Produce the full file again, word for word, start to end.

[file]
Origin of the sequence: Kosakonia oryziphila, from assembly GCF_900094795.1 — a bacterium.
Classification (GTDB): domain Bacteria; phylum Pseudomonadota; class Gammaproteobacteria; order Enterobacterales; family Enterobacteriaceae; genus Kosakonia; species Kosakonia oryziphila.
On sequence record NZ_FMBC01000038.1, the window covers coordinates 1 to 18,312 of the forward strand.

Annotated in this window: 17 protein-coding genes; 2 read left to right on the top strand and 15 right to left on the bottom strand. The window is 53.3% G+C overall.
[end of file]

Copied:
Origin of the sequence: Kosakonia oryziphila, from assembly GCF_900094795.1 — a bacterium.
Classification (GTDB): domain Bacteria; phylum Pseudomonadota; class Gammaproteobacteria; order Enterobacterales; family Enterobacteriaceae; genus Kosakonia; species Kosakonia oryziphila.
On sequence record NZ_FMBC01000038.1, the window covers coordinates 1 to 18,312 of the forward strand.

Annotated in this window: 17 protein-coding genes; 2 read left to right on the top strand and 15 right to left on the bottom strand. The window is 53.3% G+C overall.